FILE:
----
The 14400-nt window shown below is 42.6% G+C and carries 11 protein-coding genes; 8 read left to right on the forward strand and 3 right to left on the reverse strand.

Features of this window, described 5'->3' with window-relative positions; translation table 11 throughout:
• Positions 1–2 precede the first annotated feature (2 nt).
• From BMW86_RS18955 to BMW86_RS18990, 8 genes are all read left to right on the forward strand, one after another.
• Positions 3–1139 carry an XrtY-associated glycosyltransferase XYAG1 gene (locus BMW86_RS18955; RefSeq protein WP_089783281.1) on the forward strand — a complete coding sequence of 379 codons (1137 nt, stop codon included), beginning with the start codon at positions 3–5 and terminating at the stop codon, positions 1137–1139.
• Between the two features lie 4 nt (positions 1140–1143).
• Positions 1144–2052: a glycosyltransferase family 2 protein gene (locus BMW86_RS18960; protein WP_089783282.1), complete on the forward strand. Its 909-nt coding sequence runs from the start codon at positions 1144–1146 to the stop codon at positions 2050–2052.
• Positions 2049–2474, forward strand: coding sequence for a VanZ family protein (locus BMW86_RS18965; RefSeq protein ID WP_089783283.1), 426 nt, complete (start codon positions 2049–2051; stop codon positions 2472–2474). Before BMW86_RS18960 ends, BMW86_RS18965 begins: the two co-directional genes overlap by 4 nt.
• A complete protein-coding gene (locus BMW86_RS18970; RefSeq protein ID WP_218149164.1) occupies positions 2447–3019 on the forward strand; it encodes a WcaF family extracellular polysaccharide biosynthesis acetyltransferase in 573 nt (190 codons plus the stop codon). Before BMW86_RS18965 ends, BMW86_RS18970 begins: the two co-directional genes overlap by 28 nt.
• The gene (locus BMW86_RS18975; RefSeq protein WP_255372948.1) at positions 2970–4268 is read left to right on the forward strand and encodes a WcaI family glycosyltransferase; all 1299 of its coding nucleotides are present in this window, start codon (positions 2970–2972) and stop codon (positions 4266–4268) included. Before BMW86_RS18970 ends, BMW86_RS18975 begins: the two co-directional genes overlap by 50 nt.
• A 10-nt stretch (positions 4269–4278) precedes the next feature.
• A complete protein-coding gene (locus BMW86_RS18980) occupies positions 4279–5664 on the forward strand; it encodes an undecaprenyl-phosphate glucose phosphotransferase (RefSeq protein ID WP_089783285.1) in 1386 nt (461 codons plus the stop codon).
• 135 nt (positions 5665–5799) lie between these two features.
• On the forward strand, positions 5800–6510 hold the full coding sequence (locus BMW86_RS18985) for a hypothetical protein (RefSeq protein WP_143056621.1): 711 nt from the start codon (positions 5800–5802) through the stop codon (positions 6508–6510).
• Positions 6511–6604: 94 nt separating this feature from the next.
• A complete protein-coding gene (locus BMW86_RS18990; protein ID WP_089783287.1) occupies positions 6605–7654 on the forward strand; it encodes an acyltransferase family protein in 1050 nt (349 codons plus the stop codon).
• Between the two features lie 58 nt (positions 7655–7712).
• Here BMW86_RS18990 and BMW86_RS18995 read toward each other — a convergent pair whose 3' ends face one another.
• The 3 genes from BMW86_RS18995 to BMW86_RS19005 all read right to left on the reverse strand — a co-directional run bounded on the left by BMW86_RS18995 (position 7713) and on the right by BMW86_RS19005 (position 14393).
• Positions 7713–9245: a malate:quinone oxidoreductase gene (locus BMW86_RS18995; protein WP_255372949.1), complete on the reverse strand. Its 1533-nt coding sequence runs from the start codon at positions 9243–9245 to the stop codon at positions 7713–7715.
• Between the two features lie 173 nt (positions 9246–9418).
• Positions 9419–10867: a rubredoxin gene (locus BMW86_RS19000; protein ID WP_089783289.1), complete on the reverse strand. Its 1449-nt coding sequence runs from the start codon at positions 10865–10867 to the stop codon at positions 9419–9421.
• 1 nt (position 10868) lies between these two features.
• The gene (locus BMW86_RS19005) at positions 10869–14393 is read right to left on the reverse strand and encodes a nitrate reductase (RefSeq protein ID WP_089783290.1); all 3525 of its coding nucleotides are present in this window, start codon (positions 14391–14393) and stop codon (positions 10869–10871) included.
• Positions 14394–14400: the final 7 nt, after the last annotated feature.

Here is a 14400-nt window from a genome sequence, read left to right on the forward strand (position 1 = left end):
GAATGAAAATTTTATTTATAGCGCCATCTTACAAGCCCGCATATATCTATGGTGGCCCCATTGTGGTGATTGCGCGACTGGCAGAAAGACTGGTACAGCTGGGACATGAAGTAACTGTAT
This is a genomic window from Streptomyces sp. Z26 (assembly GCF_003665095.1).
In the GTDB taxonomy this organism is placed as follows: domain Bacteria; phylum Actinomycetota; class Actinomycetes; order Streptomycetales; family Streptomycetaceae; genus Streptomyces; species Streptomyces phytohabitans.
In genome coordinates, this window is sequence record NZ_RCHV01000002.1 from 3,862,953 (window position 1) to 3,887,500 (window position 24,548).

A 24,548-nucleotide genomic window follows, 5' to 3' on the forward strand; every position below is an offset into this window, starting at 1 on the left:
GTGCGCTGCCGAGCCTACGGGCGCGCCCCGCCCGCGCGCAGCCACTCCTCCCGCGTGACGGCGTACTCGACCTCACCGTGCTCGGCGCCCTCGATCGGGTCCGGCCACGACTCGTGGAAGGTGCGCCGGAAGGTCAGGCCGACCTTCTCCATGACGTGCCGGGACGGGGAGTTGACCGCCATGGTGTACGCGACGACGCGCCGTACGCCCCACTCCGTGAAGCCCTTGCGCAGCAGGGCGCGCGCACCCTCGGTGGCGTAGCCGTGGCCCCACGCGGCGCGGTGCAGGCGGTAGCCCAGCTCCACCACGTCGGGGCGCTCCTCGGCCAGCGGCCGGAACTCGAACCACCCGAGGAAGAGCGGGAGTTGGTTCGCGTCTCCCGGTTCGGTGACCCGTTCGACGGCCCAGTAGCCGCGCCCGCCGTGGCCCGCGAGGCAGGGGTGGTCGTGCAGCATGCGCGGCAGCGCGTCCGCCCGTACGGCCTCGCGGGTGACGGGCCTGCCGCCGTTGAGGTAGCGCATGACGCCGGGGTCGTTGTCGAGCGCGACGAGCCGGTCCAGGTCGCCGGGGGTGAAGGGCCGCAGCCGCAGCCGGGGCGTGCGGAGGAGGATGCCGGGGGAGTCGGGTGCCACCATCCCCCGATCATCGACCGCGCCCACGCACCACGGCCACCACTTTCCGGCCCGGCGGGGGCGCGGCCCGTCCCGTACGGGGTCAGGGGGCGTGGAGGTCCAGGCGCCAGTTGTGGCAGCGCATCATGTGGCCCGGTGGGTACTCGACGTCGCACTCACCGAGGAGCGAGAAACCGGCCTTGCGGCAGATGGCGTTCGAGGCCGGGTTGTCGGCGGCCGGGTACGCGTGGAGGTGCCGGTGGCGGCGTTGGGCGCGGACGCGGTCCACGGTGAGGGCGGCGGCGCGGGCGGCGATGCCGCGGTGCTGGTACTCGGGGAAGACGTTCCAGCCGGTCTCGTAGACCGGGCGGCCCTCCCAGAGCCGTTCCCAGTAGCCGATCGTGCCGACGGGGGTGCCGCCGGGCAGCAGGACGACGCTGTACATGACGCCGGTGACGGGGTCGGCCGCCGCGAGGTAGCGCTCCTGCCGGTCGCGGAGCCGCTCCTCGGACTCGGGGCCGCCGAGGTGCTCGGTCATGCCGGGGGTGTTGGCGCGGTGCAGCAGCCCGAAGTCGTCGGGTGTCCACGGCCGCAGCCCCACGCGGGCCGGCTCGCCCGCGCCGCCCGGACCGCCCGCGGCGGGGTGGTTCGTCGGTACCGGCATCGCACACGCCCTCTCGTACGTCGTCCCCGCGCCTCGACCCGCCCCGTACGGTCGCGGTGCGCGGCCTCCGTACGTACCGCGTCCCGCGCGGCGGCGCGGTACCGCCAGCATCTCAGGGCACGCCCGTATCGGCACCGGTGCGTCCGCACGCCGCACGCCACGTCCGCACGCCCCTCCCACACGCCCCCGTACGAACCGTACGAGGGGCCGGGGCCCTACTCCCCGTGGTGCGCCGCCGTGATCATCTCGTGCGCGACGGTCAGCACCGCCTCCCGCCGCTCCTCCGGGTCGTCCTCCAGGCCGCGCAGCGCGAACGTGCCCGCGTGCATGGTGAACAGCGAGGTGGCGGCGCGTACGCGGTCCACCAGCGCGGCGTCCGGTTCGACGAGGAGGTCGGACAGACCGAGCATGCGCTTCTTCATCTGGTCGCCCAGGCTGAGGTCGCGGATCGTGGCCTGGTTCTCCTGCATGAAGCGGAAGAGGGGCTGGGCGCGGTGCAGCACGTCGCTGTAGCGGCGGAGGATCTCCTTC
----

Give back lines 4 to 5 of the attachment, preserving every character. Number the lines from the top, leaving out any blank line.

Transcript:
• From BMW86_RS18955 to BMW86_RS18990, 8 genes are all read left to right on the forward strand, one after another.
• Positions 3–1139 carry an XrtY-associated glycosyltransferase XYAG1 gene (locus BMW86_RS18955; RefSeq protein WP_089783281.1) on the forward strand — a complete coding sequence of 379 codons (1137 nt, stop codon included), beginning with the start codon at positions 3–5 and terminating at the stop codon, positions 1137–1139.